Morse's last paper, on shell-mounds, was published in 1925.[39] He died at his home in Salem, Massachusetts in December of that year, of cerebral hemorrhage. He was buried at the Harmony Grove Cemetery.[3]

Morse's Law[edit]

In 1872, Morse noticed that mammals and reptiles with reduced fingers lose them beginning from the sides: thumb the first and little finger the second.[40] Later researchers revealed that this is a general pattern in tetrapods (except Theropoda and Urodela): digits are reduced in the order I → V → II → III → IV, the reverse order of their appearance in embryogenesis. This trend is known as Morse's Law.[41]

Published works[edit]

See also[edit]


Glottidia pyramidata, a living brachiopod, from Morse (1902)[42]
  1. ^ a b c d e f g Kingsley, J.S. (1926). "Edward Sylvester Morse (1838-1925)". Proceedings of the American Academy of Arts and Sciences. 61 (12): 549–555. JSTOR 20026178.
  2. ^ a b c d e Howard, L.O. (1935). "Edward Sylvester Morse" (PDF). National Academy of Sciences Biographical Memoirs. 17: 1–29.
  3. ^ a b c d e f g h i j k l Martin, Scott M. (1995). "Maine's Remarkable Edward Sylvester Morse: Quintessential Naturalist". Maine Naturalist. 3 (2): 81–102. doi:10.2307/3858209. JSTOR 3858209.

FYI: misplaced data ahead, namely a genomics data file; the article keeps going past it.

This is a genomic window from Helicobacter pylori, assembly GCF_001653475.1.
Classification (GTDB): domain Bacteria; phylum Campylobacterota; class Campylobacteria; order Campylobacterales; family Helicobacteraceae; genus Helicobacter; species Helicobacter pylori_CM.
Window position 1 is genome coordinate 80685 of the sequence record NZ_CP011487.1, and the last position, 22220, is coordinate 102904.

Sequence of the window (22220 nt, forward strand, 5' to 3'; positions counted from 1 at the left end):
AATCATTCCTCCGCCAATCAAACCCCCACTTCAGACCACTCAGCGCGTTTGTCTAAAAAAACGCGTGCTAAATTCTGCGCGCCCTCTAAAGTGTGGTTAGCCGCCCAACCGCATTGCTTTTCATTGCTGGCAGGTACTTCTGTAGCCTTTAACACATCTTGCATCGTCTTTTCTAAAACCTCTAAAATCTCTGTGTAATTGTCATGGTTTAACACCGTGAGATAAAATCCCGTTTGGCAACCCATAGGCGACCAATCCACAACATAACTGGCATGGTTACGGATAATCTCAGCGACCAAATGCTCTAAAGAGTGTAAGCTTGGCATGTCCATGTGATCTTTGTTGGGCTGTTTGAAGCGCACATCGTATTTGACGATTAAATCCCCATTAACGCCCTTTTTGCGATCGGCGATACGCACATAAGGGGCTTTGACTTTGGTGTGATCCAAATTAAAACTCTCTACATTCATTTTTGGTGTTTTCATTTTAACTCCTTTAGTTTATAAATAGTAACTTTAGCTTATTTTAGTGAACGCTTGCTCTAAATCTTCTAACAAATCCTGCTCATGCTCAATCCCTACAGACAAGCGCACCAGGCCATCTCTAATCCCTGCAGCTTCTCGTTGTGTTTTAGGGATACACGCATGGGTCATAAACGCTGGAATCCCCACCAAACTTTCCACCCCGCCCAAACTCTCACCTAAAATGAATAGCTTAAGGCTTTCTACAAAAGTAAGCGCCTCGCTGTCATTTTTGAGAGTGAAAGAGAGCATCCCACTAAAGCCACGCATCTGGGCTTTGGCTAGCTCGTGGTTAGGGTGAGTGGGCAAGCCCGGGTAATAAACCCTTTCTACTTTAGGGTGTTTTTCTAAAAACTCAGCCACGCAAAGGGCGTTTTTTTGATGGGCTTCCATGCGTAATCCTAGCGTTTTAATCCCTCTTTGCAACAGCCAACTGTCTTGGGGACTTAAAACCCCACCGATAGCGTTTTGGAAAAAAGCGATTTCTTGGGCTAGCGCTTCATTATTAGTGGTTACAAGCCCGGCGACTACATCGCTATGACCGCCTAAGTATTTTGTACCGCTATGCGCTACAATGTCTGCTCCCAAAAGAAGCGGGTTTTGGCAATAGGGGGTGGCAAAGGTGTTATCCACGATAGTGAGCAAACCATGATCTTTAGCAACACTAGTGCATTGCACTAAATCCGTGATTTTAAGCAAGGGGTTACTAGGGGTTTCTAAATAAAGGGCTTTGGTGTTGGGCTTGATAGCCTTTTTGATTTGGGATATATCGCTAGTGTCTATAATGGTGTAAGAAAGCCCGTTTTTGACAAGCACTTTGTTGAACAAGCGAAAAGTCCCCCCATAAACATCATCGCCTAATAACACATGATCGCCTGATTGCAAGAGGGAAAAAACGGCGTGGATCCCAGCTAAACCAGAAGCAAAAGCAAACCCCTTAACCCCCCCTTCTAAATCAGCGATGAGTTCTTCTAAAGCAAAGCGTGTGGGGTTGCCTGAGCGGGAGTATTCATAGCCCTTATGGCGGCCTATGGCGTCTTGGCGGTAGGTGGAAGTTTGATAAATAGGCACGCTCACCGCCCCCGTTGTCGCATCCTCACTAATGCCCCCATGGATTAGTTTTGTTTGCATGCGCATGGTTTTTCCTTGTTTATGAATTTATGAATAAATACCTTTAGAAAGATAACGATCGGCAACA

4. ^ a b Dall, William H. (1926). "Edward Sylvester Morse". Science. 63 (1623): 157–158. Bibcode:1926Sci....63..157D. doi:10.1126/science.63.1623.157. JSTOR 1640421. PMID 17735955.
  5. ^ Hotopp, Ken; Winslow, Meegan. "Virginia Land Snails". Land Snails and Slugs of the Mid-Atlantic and Northeastern United States. Carnegie Museum of Natural History. Retrieved January 23, 2021.
  6. ^ Morse, Edward S. (1857). "Helix asteriscus". Proceedings of the Boston Society of Natural History. 6: 128.
  7. ^ Morse, Edward S. (1859). "Helix milium". Proceedings of the Boston Society of Natural History. 7: 28–29.